An Authentic Problem
Quite often, we ask students to respond to original ideas. We ask them to reflect on an author’s claim. We ask them to connect their values to an author’s values. We even ask them to make personal connections to an author’s background. A colleague of mine has students write letters to Sherman Alexie after reading The Absolutely True Diary of a Part-Time Indian (to which he has responded once). Importantly, we also ask students to respond to the writings of other students. These opportunities provide moments of authenticity in terms of revising and publishing that carry genuine weight as students begin to see themselves as writers.
The push to allow for students to respond to one another was alive and well in my classroom until a student asked why she couldn’t respond to her friend who was in a different hour of mine. And so began The Door of Chaos.
The Door of Chaos
The idea behind The Door of Chaos is that students have the opportunity to respond to ideas that were generated when they weren’t in the room.
Step 1: Students from Class 1 generate ideas surrounding the lesson’s learning task on sticky notes. For my most recent lesson, after reading A Raisin in the Sun, students made connections between Internalized Oppression and Institutionalized Racism.
Step 2: As they are leaving, students from Class 1 stick their ideas on the door.
Step 3: As they are entering, students from Class 2 review the ideas stuck to the door. This serves as a simple first look, and the ideas will be revisited later.
Step 4: Students in Class 2 are divided into groups of 3-4, and the groups are provided with Class 1’s prompt.
Step 5: While they are having conversations about the prompt, groups take turns taking a second look at the sticky notes on the door with the intention of amending, augmenting, questioning, or digging deeper.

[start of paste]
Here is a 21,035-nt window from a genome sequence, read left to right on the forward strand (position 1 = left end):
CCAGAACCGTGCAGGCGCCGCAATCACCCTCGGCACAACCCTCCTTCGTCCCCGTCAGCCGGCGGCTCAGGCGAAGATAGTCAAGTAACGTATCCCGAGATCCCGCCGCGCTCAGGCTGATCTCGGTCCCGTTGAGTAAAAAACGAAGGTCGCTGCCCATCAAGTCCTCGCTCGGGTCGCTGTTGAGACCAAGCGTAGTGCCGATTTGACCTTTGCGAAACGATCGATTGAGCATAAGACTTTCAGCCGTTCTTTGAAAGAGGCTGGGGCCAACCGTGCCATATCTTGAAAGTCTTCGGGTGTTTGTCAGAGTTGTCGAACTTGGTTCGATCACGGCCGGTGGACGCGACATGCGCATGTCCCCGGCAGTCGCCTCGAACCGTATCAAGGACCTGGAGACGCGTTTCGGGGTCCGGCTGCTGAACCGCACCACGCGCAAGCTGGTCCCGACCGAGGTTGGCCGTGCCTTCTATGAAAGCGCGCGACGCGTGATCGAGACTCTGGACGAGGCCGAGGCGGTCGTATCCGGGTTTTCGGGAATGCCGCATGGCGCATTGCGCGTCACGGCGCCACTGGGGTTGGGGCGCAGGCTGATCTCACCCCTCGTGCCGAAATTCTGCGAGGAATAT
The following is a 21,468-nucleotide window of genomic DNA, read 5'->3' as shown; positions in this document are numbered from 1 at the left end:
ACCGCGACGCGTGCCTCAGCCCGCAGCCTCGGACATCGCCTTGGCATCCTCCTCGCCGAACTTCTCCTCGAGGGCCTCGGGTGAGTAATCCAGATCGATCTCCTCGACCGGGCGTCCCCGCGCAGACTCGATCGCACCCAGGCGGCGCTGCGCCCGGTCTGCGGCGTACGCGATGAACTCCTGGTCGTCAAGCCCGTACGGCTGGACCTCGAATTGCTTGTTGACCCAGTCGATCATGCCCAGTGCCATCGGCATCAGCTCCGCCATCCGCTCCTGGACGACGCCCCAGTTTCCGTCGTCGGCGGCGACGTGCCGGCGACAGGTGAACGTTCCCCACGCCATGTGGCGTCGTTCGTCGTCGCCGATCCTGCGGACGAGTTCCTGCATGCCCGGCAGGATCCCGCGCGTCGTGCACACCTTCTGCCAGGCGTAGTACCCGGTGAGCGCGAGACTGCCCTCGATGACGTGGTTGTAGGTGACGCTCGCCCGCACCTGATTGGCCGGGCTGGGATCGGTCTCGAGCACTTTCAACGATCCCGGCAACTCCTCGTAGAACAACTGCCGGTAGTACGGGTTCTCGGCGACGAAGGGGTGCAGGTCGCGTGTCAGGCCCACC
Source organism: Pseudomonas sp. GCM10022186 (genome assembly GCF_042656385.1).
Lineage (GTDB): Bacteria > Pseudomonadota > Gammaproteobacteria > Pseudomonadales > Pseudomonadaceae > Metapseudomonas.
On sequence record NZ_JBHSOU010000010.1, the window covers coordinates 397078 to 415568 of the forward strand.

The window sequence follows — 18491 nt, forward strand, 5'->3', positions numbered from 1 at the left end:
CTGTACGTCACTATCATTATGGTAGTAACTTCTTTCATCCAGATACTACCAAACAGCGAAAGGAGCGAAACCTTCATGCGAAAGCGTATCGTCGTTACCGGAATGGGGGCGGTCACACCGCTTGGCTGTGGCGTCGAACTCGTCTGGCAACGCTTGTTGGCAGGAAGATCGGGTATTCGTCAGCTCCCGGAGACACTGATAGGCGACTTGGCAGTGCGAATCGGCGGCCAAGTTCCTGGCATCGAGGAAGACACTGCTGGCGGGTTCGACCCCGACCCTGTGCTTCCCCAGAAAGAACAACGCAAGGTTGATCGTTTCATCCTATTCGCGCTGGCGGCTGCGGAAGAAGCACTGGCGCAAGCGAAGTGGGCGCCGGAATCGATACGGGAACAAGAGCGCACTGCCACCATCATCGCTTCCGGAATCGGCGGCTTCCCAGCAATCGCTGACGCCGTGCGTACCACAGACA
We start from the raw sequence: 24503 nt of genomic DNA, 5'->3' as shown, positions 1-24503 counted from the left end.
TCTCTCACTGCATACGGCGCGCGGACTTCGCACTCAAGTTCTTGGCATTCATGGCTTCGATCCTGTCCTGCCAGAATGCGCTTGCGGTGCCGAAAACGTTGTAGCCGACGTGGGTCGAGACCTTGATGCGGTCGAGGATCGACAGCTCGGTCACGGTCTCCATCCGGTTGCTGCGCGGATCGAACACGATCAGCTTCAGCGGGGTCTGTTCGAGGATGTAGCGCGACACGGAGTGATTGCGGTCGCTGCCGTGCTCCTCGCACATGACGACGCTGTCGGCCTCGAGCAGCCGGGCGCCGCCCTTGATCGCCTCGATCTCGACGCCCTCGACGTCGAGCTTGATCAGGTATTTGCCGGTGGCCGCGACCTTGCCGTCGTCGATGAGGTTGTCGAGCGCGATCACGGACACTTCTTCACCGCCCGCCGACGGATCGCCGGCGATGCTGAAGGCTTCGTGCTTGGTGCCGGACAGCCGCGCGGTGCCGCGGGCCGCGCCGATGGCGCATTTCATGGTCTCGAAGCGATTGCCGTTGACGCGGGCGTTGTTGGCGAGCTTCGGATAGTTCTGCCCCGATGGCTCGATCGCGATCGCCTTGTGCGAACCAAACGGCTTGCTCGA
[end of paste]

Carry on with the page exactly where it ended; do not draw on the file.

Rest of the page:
Step 6: Groups work together to add 2-3 notes to any of the original ideas. As they finish each note, a group representative walks to the door and sticks their note next to its parent note while explaining to the class what the note says and why they chose to place it where they did.
Optional Step 7: Quite often, students will want to respond to responses. I often allow this to happen as it will begin a verbal conversation amongst classmates. Here, students can experience authentic conversations between peers that were spawned by writing.
The key to the prompt lies in its complexity. Students need to be able to stretch in order to address the prompt, and their peers must be able to recognize the complexity of their responses. My most successful prompts tend to include connections between characters or big ideas.
Of Mice and Men: How are the three broken characters (Lennie, Crooks, and Candy) reflective of Depression Era society?
Macbeth: Explain the connections you see today between ambition, tempting fate, and hubris.
Lord of the Flies: What is Golding’s take on mob mentality? How is this motif supported throughout the text?
Originally, this reflection strategy was a gamble. I was essentially taking the Socratic Seminar, boiling it down to just the prep work, and spreading the task over two class periods. It seemed like I was unnecessarily slowing down a process that already worked.
What I didn’t anticipate were the critical conversations that happened around other students’ work. I wasn’t expecting the care that was applied to the review of the original posts. And I certainly was surprised by the authentic written responses that accompanied other students’ writing.
How do you create authentic writing opportunities in your classroom? How do you move students to respond to their peers? You can connect with me on Twitter @MGriesinger or on Facebook at facebook.com/movingwriters.